Writing the last post left me more exhausted than actually spending 3 days touring Tokyo on foot. After resting, refortifying with miso soup, squid jerky, and sake in one of Roppongi’s ubiquitous all night ExPat bars (where one must be sure to guard both your wallet and virtuous reputation) it’s time to reconvene for the next captivating installment of our virtual tour.
Pat II- Kyoto and Nara
Kyoto entails a fast Shinkansen (Bullet train) ride an hour and 45 away west of Tokyo.
When discussing Kyoto, I get very serious, so please excuse me while I don my Edo period costumed alter ego and assume a stage voice to increase the dramatic tension.
Now let’s all huddle together in a darkened tent, with nothing but the stars for light, and I’ll shine a flashlight up my nose for effect as I begin my tale of KYOTO. Please don’t crinkle your snack packages as it ruins the ambiance.
Many, many, moons ago-oh wait- wrong story- that’s the start of my Native American act, but, the beginning is similar in this factual recount, for it was around 10,000 BC that Kyoto was first established. “Blah blah blah blah” until about the 7th century when Buddhism was introduced from China. Religion usually stirs things up. And it did. Kyoto got interesting enough to fight over as birthing a religion usually baptizes a culture with legitimacy. And so it was with the introduction of a major religion in to Kyoto that the major players followed suit- enter the politicians (Shogun) the entertainers (Geisha), the Religious (Buddhists), soldiers and protectors (you knew it was coming- my personal favorites- the Ninja), and finally the artisans headed toward the emerging culture. The capital was born. Kyoto.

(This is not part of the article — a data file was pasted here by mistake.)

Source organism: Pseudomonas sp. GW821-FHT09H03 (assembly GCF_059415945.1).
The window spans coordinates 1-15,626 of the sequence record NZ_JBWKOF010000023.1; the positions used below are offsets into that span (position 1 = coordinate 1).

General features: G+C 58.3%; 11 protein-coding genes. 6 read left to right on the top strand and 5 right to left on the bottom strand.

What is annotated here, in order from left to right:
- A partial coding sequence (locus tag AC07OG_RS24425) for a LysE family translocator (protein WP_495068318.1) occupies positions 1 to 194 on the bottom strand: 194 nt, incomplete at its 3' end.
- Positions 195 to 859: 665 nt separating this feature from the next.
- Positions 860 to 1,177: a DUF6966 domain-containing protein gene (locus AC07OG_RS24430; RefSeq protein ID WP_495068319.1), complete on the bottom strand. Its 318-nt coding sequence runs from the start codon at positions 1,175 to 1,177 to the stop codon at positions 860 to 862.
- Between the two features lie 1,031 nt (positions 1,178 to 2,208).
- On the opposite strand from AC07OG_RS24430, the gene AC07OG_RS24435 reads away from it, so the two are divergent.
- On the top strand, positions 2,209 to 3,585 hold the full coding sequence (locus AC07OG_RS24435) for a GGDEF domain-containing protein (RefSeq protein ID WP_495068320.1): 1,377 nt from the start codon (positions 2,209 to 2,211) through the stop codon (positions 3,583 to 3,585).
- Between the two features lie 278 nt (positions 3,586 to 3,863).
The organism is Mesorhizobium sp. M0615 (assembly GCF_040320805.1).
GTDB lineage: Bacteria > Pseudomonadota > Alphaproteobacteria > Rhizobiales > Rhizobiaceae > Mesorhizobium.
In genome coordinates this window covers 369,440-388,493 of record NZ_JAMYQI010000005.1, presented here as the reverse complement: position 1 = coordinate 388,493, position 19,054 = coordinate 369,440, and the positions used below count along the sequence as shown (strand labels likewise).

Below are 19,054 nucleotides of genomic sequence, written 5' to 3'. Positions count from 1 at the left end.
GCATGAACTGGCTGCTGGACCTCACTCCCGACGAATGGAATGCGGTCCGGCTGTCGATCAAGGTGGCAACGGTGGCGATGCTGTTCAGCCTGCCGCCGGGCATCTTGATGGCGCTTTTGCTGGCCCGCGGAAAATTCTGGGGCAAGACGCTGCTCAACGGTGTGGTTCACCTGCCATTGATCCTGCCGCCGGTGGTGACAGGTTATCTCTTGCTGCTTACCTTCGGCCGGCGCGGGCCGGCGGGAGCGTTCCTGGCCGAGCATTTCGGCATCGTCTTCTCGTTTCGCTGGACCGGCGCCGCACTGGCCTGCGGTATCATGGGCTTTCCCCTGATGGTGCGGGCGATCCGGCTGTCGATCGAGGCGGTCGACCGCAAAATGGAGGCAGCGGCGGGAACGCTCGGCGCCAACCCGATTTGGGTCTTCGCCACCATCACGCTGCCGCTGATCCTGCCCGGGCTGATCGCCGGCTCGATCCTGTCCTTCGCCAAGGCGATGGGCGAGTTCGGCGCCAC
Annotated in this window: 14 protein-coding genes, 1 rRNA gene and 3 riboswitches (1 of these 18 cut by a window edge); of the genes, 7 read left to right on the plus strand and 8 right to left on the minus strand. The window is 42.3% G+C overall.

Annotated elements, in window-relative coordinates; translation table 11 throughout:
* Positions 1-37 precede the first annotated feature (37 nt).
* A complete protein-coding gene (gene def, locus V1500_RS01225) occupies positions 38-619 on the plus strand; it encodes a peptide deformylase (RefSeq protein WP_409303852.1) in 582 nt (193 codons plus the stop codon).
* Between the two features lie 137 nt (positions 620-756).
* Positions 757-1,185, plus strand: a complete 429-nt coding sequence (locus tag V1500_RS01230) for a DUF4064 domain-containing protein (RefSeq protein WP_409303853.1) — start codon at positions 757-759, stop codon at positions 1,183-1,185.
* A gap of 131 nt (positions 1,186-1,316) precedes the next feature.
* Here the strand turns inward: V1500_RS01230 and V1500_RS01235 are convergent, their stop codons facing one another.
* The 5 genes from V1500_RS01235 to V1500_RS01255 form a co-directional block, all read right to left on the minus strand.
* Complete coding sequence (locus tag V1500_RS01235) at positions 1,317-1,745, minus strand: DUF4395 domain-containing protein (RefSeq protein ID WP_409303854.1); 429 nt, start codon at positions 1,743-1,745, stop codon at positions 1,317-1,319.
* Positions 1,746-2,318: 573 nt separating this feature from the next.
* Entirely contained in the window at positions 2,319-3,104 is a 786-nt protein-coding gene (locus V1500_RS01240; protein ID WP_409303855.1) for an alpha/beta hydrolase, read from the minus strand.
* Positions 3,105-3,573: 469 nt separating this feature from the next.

At this point in my tale, I usually pause to flicker my flashlight and move the beam around the walls of the tent in a sickening circular motion. (Our attention spans are shortening as our use of technology increases.)
“BEFORE WE EMBARK UPON THIS MOST WONDEROUS JOURNEY- TAKE HEED-IT WAS ALMOST LOST FOREVER! BEFORE WE OBSERVE THESE WONDERS OF THE FAR EAST- KNOW THIS- FOR IT WILL MAKE YOU APPRECIATE THE SPECIAL PLACE THAT IS KYOTO EVEN MORE…”
A cultural and intellectual center this ancient is bound to have a provocative history- and thankfully it remains to tell the tale. A sobering fact- and one to appreciate when visiting Kyoto, was it’s close call with annihilation. Kyoto was the original target of the atomic bomb during WWII, however the Secretary of War in the US, Henry Stinson, had honeymooned in Kyoto and aware of its historical significance, changed the location. Now, Kyoto is home to 22 UNESCO World Heritage sites- the bulk of Japan’s sites. More UNESCO sites than most countries in the world. Thanks to one American man, in the heat of WWII, while the rest of Japan lay in rubble by the same hand of fate, Kyoto remained untouched by the bombs of WWII.
All righty then, let’s pick up the tour now that the background is behind us. With teenagers and Spouses, our tour must be limited to 3 temples and shrines otherwise whininess, pouting and fits occur. Primarily thrown by me. For the purposes of this tour, I’ve chosen based on:
1) Variety of scenery.
2) Exposure to interesting UNESCO sites from a teenager’s perspective.
3) Entertainment Value- which is not the same as educational value.
Day 4- Kyoto
Sanjusangendo Temple– 1000 Buddhas lined up and standing at attention- guarded by a few of our favorites seen at other temples.
Who can resist a Temple covered in gold? Kinkaku-Ji. Be careful with your hammer and pick- I’m sure it’s been tried before in the centuries since it was gold leafed….
After two temples, I’m about done for the day. Depending on the taste of the group, there are several choices.
Option 1: Shopping is a possibility. What are the options? Kyoto is famous for: